102400   16384    13517    14777    22850    22838    22844    11913
    
    iozone test complete.
    

    It seems samsung have crippled the later evos!

    it's showing:

    date: 10/2016

    second run with performance governor

     

     

     

    root@orangepipc:~# iozone -e -I -a -s 100M -r 4k -r 16k -r 512k -r 1024k -r 16384k -i 0 -i 1 -i 2
            Iozone: Performance Test of File I/O
                    Version $Revision: 3.429 $
                    Compiled for 32 bit mode.
                    Build: linux
    
            Contributors:William Norcott, Don Capps, Isom Crawford, Kirby Collins
                         Al Slater, Scott Rhine, Mike Wisner, Ken Goss
                         Steve Landherr, Brad Smith, Mark Kelly, Dr. Alain CYR,
                         Randy Dunlap, Mark Montague, Dan Million, Gavin Brebner,
                         Jean-Marc Zucconi, Jeff Blomberg, Benny Halevy, Dave Boone,
                         Erik Habbinga, Kris Strecker, Walter Wong, Joshua Root,
                         Fabrice Bacchella, Zhenghua Xue, Qin Li, Darren Sawyer,
                         Vangel Bojaxhi, Ben England, Vikentsi Lapa.
    
            Run began: Mon Jan 16 22:43:53 2017
    
            Include fsync in write timing
            O_DIRECT feature enabled
            Auto Mode
            File size set to 102400 kB
            Record Size 4 kB
            Record Size 16 kB
            Record Size 512 kB
            Record Size 1024 kB
            Record Size 16384 kB
            Command line used: iozone -e -I -a -s 100M -r 4k -r 16k -r 512k -r 1024k -r 16384k -i 0 -i 1 -i 2
            Output is in kBytes/sec
            Time Resolution = 0.000001 seconds.
            Processor cache size set to 1024 kBytes.
            Processor cache line size set to 32 bytes.
            File stride size set to 17 * record size.
                                                                  random    random     bkwd    record    stride
                  kB  reclen    write  rewrite    read    reread    read     write     read   rewrite      read   fwrite frewrite    fread  freread
              102400       4      590      732     4510     4394     4251      805
              102400      16     2927     3948    11782    11798    11642     2904
              102400     512    12633    14333    21418    21406    21334    12595
              102400    1024    14782    14092    21998    21981    21950    12414
              102400   16384    15195    12667    22833    22845    22839    13129
    
    iozone test complete.
    

     

     

  10. I'm experimenting with video transcoding but am getting problems when using vdpau to decode and the hw video encoder.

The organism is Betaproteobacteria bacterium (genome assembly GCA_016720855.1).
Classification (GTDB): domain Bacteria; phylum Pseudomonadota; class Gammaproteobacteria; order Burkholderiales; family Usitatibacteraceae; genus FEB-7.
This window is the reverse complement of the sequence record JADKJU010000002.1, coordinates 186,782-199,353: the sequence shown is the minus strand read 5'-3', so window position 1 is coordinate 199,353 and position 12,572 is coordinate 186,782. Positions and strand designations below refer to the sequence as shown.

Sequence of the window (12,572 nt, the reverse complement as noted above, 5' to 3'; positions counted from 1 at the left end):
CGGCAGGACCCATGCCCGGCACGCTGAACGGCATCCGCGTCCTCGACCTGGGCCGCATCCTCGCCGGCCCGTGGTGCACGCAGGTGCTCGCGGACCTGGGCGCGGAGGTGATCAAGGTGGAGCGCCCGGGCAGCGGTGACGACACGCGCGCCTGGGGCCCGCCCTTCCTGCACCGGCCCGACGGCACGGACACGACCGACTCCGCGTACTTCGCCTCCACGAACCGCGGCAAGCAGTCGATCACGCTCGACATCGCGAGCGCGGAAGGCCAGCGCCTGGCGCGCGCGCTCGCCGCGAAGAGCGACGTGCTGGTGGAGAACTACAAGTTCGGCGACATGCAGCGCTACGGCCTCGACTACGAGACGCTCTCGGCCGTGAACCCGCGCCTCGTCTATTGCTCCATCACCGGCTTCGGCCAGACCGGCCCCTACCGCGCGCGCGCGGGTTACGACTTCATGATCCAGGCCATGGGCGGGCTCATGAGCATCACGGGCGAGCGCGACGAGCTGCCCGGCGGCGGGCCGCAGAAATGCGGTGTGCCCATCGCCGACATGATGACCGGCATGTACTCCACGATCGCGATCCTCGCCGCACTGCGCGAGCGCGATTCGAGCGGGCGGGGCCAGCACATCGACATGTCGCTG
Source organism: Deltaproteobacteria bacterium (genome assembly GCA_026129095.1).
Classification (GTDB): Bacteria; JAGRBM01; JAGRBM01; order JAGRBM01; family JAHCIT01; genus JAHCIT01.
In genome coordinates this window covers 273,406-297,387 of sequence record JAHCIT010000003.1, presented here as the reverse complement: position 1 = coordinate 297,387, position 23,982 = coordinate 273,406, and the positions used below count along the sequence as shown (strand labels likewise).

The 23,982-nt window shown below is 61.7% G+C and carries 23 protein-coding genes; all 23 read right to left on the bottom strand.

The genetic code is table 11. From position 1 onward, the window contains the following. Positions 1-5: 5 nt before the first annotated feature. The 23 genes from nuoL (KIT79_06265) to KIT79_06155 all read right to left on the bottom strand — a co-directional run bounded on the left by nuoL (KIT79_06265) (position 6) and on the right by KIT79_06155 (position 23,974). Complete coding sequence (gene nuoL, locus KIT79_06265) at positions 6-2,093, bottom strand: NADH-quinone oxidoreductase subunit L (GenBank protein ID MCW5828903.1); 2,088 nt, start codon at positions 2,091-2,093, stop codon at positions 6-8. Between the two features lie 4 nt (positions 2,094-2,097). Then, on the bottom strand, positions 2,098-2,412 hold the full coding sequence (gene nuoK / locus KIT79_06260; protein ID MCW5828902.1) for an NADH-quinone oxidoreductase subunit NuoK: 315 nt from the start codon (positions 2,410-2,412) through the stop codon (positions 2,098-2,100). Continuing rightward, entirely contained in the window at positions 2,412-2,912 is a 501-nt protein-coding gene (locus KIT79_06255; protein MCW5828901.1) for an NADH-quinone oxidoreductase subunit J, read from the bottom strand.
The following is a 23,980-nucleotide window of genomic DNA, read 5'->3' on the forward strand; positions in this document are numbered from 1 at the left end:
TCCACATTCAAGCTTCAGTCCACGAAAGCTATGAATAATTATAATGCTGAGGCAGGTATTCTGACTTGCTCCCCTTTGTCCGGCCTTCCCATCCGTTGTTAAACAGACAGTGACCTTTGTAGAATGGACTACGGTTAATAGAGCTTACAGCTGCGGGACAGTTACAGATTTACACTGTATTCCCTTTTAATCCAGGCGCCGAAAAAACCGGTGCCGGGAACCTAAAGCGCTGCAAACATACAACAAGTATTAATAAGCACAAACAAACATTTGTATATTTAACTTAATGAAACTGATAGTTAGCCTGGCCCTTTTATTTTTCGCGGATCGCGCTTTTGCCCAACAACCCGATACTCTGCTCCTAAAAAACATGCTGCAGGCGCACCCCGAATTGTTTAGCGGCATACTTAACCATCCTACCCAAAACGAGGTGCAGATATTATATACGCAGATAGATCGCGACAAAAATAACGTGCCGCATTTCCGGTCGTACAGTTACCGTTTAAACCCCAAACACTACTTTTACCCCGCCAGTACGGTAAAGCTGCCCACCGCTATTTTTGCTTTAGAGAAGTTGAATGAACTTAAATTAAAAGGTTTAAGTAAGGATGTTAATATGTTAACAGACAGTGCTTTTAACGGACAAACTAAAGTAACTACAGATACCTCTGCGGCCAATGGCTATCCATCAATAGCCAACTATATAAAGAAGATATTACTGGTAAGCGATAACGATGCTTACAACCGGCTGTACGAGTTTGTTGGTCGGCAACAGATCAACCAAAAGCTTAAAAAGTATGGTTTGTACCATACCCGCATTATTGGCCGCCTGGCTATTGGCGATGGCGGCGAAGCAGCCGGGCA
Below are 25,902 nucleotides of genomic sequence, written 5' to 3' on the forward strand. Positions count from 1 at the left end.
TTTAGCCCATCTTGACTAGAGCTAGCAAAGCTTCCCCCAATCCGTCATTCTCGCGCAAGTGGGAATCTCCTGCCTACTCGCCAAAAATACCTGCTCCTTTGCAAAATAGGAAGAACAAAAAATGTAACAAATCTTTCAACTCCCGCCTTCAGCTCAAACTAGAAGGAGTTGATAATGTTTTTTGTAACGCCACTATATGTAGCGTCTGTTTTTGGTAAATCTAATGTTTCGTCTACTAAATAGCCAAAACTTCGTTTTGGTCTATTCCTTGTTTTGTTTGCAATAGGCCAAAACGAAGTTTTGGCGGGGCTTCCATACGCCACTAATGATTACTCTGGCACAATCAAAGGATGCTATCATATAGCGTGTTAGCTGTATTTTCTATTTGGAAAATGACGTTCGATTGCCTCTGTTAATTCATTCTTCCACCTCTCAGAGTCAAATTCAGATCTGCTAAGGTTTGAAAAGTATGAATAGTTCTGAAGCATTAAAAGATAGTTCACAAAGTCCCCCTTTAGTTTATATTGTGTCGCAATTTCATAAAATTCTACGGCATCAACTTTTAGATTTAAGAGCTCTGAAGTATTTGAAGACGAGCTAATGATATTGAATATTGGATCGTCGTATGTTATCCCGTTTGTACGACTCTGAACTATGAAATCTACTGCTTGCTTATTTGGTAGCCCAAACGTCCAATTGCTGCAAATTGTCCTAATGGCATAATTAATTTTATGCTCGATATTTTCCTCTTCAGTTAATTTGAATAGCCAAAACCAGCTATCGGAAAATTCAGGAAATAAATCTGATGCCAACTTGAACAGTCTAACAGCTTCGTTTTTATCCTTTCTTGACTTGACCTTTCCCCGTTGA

Using this

    https://github.com/stulluk/FFmpeg-Cedrus

    and

    https://github.com/uboborov/ffmpeg_h264_H3

     

    software decode & hw encode = 15-20FPS but high CPU usage. it can do 60FPS encoding rate with 960x540 30fps h264 source

    dropping the compression helps a bit too (-qp 24, default is 30)

     

     

    hw decode & hw encode of 1080 h264 = 1FPS, using 4k h265 as the source gives 1.5 FPS

    ffmpeg -hwaccel vdpau -i 1080p30.mp4 -c:v cedrus264 -c:a copy -pix_fmt nv12 out.mp4
    

    Is the video engine designed to do transcoding?

  11. I'm using an opi PC with a sandisk ultra 32GB micro SD. I've noticed that if you do a large write to the SD card (i.e. via samba) then the system becomes sluggish. Writing to a USB stick does not have the same effect on system performance.

     

    I tried changing the scheduler to CFQ (from noop) and it helped a lot. Has there been any testing on which scheduler is best? I assume noop performance will vary dependant on the SD controller?

     

    raspbian uses deadline as the default - https://www.raspberrypi.org/forums/viewtopic.php?f=29&t=64702

     

    Some very good info here:

    https://www.thomas-krenn.com/de/wiki/Linux_I/O_Scheduler

     

    Scheduler for SSDs

    The Deadline Scheduler is well-suited for interacting with SSDs because it does not rely on the excessive merging of requests. In many places, NOOP is praised as the best scheduler for SSDs since it simply passes the requests to the device. For performance reasons this is quite conclusive, but the fairness of the scheduler times under applications can suffer.

     

  12. Testing this on a oPi PC but it doesn't re-enable cores when going back to all 4

     

    Going down to 1 core works, and back to 3, but I can't enable all 4. Corekeeper is enabled in the fex file but the script never reverts the changes to rc.local

    ### do NOT edit the following lines, always use h3consumption instead ###
    echo 0 >/sys/devices/system/cpu/cpu3/online # h3consumption
    
  13. Can the opi zero decode anything above 1080p? I want to decode a 3MP h.264 stream (2048*1538) and re-encode it to 1080p and serve over RTSP.

     

    do I need to get an H3 for that? the wiki says

     

     

    H2+ is a variant of H3, targeted at low-end OTT boxes, which lacks Gigabit MAC and 4K HDMI output support.

    http://linux-sunxi.org/H2%2B#Variants

     

    Is that HDMI specific or lack of GPU power for decoding?

     

    Will that be pushing it too much even on an OPI PC?